ong and crowded train, where the men were nearly all forced out on the platforms, for a movement of troops and fire into us. I confess to being pretty badly scared at this possibility, but the women on board seemed to have worked off their excitement by this time, and we all kept quiet and behaved ourselves very creditably.
While the council was still in session, fresh reports came in confirming those already brought, and we put back to Macon, without standing on the order of our going.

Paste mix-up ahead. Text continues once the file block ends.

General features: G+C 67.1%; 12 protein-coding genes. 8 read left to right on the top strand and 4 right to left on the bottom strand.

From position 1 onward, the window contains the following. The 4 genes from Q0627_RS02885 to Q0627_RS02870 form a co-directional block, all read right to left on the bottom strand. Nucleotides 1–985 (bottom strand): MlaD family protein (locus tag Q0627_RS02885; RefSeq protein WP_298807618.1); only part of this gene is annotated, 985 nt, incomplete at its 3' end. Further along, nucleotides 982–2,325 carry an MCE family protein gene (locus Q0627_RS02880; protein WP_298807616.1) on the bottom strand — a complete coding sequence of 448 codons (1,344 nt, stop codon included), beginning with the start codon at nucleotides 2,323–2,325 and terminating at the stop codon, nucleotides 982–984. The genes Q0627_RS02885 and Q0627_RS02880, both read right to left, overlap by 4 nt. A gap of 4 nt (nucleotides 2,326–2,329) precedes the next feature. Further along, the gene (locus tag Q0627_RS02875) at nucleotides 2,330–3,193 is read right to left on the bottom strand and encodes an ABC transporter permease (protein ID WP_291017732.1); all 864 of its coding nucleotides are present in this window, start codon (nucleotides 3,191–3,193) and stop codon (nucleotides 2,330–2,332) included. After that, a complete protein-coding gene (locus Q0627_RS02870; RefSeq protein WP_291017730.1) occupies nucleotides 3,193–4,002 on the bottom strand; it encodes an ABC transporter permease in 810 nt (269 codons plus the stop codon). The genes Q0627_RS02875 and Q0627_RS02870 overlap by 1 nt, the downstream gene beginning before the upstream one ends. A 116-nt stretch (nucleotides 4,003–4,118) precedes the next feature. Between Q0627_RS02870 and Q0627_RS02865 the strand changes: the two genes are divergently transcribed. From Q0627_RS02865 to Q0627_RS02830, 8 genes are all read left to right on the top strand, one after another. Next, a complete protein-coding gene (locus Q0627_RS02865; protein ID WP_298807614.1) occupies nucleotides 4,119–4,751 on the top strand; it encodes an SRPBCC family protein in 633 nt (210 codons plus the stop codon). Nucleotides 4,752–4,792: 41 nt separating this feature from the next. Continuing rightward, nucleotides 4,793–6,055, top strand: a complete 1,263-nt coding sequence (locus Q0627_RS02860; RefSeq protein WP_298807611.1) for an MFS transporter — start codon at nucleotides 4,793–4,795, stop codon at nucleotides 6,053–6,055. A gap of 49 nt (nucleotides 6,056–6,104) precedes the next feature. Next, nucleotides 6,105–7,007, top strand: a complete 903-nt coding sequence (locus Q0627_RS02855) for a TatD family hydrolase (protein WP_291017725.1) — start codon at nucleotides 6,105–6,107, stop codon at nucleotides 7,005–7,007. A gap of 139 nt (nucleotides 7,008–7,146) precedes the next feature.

Helen Swift, a friend of the Toombses, who had joined us at Macon, lives only fifteen miles from the place where we turned back.
She was bitterly disappointed, and I don't blame her for nearly crying her eyes out. Mr. Adams undertook to administer spiritual consolation, but I don't think Helen was very spiritually-minded towards Yankees just at that time.
Excited crowds were waiting at all the stations as we went back, and the news we brought increased the ferment tenfold.
The general impressio